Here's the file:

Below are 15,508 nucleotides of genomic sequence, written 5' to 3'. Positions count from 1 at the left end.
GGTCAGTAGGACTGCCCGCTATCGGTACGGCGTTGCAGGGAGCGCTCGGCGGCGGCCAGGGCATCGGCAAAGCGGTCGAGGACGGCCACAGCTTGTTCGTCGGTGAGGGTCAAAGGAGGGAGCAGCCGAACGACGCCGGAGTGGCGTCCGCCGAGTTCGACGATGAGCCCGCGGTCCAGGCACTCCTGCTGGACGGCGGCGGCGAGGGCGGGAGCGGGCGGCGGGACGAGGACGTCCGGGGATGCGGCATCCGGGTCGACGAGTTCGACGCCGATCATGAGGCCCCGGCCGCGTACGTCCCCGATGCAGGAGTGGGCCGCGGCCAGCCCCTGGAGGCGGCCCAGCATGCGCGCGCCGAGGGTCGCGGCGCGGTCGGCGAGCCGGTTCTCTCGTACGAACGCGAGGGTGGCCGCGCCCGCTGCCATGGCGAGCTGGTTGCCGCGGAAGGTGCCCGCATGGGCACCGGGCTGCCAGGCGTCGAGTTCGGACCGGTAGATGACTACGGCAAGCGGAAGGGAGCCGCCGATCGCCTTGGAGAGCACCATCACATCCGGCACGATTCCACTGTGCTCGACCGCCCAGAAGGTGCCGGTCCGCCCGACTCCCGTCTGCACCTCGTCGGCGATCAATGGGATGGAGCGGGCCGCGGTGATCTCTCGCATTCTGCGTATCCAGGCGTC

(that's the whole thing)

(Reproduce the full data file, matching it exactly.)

Below are 15,508 nucleotides of genomic sequence, written 5' to 3'. Positions count from 1 at the left end.
GGTCAGTAGGACTGCCCGCTATCGGTACGGCGTTGCAGGGAGCGCTCGGCGGCGGCCAGGGCATCGGCAAAGCGGTCGAGGACGGCCACAGCTTGTTCGTCGGTGAGGGTCAAAGGAGGGAGCAGCCGAACGACGCCGGAGTGGCGTCCGCCGAGTTCGACGATGAGCCCGCGGTCCAGGCACTCCTGCTGGACGGCGGCGGCGAGGGCGGGAGCGGGCGGCGGGACGAGGACGTCCGGGGATGCGGCATCCGGGTCGACGAGTTCGACGCCGATCATGAGGCCCCGGCCGCGTACGTCCCCGATGCAGGAGTGGGCCGCGGCCAGCCCCTGGAGGCGGCCCAGCATGCGCGCGCCGAGGGTCGCGGCGCGGTCGGCGAGCCGGTTCTCTCGTACGAACGCGAGGGTGGCCGCGCCCGCTGCCATGGCGAGCTGGTTGCCGCGGAAGGTGCCCGCATGGGCACCGGGCTGCCAGGCGTCGAGTTCGGACCGGTAGATGACTACGGCAAGCGGAAGGGAGCCGCCGATCGCCTTGGAGAGCACCATCACATCCGGCACGATTCCACTGTGCTCGACCGCCCAGAAGGTGCCGGTCCGCCCGACTCCCGTCTGCACCTCGTCGGCGATCAATGGGATGGAGCGGGCCGCGGTGATCTCTCGCATTCTGCGTATCCAGGCGTC